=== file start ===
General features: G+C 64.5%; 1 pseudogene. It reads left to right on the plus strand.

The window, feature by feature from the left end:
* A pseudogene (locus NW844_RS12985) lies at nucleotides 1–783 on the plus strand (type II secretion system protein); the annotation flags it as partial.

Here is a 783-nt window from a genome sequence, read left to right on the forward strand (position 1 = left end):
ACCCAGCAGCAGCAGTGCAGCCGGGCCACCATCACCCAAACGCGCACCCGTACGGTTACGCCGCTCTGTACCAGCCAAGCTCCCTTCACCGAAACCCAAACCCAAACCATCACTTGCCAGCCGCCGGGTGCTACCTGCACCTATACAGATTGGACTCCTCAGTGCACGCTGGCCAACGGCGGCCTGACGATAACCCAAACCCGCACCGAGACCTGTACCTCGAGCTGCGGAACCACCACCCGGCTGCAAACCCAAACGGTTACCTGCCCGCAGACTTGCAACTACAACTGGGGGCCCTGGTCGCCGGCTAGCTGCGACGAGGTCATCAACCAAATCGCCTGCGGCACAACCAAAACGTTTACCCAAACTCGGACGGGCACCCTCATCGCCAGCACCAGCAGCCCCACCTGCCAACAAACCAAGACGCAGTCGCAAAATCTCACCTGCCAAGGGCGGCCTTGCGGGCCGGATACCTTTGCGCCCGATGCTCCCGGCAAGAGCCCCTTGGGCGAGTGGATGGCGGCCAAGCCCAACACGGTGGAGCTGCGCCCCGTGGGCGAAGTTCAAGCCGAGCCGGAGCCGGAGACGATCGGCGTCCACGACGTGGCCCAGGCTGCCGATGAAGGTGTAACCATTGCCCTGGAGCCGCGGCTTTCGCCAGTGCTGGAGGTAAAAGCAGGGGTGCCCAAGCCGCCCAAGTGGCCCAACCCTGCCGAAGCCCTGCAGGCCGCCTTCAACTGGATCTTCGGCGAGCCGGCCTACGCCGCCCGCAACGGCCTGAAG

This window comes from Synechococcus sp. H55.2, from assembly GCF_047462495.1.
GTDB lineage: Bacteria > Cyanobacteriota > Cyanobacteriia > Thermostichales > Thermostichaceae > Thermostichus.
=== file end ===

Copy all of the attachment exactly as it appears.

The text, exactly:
General features: G+C 64.5%; 1 pseudogene. It reads left to right on the plus strand.

The window, feature by feature from the left end:
* A pseudogene (locus NW844_RS12985) lies at nucleotides 1–783 on the plus strand (type II secretion system protein); the annotation flags it as partial.

Here is a 783-nt window from a genome sequence, read left to right on the forward strand (position 1 = left end):
ACCCAGCAGCAGCAGTGCAGCCGGGCCACCATCACCCAAACGCGCACCCGTACGGTTACGCCGCTCTGTACCAGCCAAGCTCCCTTCACCGAAACCCAAACCCAAACCATCACTTGCCAGCCGCCGGGTGCTACCTGCACCTATACAGATTGGACTCCTCAGTGCACGCTGGCCAACGGCGGCCTGACGATAACCCAAACCCGCACCGAGACCTGTACCTCGAGCTGCGGAACCACCACCCGGCTGCAAACCCAAACGGTTACCTGCCCGCAGACTTGCAACTACAACTGGGGGCCCTGGTCGCCGGCTAGCTGCGACGAGGTCATCAACCAAATCGCCTGCGGCACAACCAAAACGTTTACCCAAACTCGGACGGGCACCCTCATCGCCAGCACCAGCAGCCCCACCTGCCAACAAACCAAGACGCAGTCGCAAAATCTCACCTGCCAAGGGCGGCCTTGCGGGCCGGATACCTTTGCGCCCGATGCTCCCGGCAAGAGCCCCTTGGGCGAGTGGATGGCGGCCAAGCCCAACACGGTGGAGCTGCGCCCCGTGGGCGAAGTTCAAGCCGAGCCGGAGCCGGAGACGATCGGCGTCCACGACGTGGCCCAGGCTGCCGATGAAGGTGTAACCATTGCCCTGGAGCCGCGGCTTTCGCCAGTGCTGGAGGTAAAAGCAGGGGTGCCCAAGCCGCCCAAGTGGCCCAACCCTGCCGAAGCCCTGCAGGCCGCCTTCAACTGGATCTTCGGCGAGCCGGCCTACGCCGCCCGCAACGGCCTGAAG

This window comes from Synechococcus sp. H55.2, from assembly GCF_047462495.1.
GTDB lineage: Bacteria > Cyanobacteriota > Cyanobacteriia > Thermostichales > Thermostichaceae > Thermostichus.